Medway Council failing to protect children, damning report finds
by Jenni Horn and Rebecca Hughes
Medway is failing its most vulnerable children, according to a
Ofsted has rated Medway Council's safeguarding children
department - which should be protecting children at risk of
harm, neglect or abuse - as inadequate following an
unannounced inspection in January.
Inspectors found staff were putting children at risk by not
following procedures and not acting quickly enough.
Cllr Les Wicks, who is in charge of children's services, has
apologised for the shortcomings.
He said: "I would like to unreservedly apologise to the people
of Medway – our children and families – for our failure to deliver
the children's safeguarding service that our children and young
people deserve. This situation is not good enough and is not
The department was rated inadequate in all four areas of the
inspection. Ofsted reported basic practices, such as
assessments and case recording, were not good enough.
There are delays in initial visits and managers need to do more
to make sure children are seen quickly when they may be at
The report states that although no children were found to be at
immediate risk, deficits in the department led to some children
being "inadequately protected".
Ofted inspectors found
Medway Council staff are failing to protect vulnerable children.
Picture posed by model
A significant proportion of assessments were insufficient so
they were not clearly identifying risks to children.
The report stated certain procedures were not being
followed, such as making sure children were spoken to alone.
Inspectors described some practices as over-optimistic and
lacking in professional curiosity.
Some assessments were based on a limited number and were not
Inspectors found there are a "very high" number of
referrals that end in no further action, while some cases are being
closed too early without the right support being provided to
families, so there are an "exceptionally high" number of
They discovered children and families experience too many
changes in their social workers and the council needs to do more to
recruit permanent staff instead of relying on agency staff.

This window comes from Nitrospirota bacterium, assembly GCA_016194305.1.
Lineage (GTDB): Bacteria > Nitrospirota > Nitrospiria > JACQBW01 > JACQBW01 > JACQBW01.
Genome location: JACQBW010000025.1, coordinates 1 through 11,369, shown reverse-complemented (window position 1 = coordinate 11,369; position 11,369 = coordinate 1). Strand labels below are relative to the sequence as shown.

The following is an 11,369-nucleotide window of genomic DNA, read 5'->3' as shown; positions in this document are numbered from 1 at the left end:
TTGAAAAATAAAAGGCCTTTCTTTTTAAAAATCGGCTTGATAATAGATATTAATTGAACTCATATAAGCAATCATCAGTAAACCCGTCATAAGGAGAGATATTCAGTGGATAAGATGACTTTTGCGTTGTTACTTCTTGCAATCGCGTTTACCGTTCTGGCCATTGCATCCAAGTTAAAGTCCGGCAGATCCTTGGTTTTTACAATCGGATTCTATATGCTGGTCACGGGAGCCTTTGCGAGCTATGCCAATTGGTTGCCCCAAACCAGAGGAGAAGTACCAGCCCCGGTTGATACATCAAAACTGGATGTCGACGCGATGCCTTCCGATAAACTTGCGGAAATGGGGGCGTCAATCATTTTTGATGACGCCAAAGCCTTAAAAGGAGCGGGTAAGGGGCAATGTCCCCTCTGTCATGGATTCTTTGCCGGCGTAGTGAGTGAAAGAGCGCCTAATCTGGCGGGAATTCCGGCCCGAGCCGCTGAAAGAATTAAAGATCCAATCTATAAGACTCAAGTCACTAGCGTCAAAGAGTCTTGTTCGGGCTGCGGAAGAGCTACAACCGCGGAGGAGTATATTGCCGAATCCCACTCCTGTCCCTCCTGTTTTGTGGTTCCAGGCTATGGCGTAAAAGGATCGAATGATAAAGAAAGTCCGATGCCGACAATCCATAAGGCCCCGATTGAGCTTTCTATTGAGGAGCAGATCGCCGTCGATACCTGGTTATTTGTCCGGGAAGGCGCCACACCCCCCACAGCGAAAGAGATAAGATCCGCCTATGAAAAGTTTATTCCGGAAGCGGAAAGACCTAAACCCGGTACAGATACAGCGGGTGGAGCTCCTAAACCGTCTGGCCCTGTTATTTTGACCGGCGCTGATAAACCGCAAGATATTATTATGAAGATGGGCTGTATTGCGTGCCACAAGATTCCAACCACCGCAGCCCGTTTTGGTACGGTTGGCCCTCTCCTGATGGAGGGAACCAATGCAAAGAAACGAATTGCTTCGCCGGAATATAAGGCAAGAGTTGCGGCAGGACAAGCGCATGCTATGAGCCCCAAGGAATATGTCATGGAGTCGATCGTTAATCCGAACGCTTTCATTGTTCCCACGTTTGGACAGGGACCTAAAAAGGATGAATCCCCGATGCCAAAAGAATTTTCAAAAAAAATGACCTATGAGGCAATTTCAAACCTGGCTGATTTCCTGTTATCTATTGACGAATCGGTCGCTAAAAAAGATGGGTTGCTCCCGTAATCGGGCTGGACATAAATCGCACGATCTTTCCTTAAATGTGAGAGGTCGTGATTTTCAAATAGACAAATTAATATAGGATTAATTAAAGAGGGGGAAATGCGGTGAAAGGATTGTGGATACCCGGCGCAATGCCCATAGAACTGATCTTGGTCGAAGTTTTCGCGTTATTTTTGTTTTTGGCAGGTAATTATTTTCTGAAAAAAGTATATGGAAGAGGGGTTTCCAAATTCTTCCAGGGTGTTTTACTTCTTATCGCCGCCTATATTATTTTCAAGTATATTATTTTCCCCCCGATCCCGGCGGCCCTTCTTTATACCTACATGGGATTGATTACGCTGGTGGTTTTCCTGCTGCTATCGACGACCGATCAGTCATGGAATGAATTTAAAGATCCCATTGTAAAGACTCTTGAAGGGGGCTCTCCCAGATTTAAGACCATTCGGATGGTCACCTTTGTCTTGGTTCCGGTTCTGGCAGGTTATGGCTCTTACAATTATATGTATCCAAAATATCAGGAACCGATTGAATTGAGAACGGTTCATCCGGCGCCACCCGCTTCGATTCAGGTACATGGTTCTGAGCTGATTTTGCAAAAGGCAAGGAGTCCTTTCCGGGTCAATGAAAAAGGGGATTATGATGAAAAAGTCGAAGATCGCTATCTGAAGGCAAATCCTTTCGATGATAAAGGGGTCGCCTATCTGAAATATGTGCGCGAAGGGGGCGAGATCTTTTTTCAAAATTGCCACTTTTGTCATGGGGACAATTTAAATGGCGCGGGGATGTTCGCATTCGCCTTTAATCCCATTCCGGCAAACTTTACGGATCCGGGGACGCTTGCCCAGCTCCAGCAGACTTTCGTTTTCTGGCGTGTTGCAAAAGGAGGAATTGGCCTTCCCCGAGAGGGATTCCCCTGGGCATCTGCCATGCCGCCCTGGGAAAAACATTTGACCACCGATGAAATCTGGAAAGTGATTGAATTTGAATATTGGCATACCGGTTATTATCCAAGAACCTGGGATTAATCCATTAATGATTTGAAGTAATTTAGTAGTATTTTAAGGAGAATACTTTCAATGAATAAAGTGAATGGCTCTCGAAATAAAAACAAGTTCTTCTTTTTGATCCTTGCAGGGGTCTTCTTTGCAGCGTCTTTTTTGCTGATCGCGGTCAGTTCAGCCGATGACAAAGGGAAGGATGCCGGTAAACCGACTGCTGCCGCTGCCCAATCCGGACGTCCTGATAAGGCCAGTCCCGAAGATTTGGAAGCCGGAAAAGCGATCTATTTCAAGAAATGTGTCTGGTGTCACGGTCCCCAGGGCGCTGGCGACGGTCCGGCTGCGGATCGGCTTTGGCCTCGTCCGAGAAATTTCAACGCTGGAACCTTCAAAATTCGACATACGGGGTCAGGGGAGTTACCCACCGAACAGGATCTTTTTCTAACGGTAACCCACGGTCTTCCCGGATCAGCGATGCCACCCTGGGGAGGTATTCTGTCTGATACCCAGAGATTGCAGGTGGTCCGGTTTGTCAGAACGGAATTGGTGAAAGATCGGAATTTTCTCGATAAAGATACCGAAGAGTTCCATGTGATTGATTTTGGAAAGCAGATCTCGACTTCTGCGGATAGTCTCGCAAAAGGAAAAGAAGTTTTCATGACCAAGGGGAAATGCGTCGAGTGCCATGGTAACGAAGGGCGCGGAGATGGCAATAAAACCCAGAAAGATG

Barbara Peacock, director of children's and adults' services
(pictured right), said she found the report very disappointing.
She added: "I'd like to apologise to the children and families
"We are very disappointed that the Ofsted report shows that
children have not been getting the support that they need."
Ofsted praised Barbara Peacock for significantly increasing the
pace of change within the department.
Ms Peacock joined Medway Council in September last year,
replacing Rose Collinson. At the time, the council refused to
explain the reasons behind Ms Collinson's departure.
Cllr Les Wicks said: "Early last year it was clear to me as the
lead member for children's services that we were not improving fast
enough to meet the standards that children in Medway deserved.
"Things needed to change faster and that is why in June last
year we appointed Barbara Peacock as our new director of children’s
and adults services.
"Since then, we have completed a thorough review of the whole
children's safeguarding area and in late 2012 we instigated a major
programme of change that was starting to address the weaknesses
identified by Ofsted's inspection in January."
The council's plan for improvement include recruiting
experienced social workers, investing funding in a new IT system,
and setting up a "transformation board" to monitor the department's
executive Neil Davies, who will be heading the board, said: "The
report is a very serious setback for us, but we are very determined
to improve and we've had in place an improvement programme for some
Medway Labour Group said it was "extremely angry" about the
It called on the council to report back publicly in 100 days on
the progress that has been made to attempt to "regain some
confidence with Medway residents".
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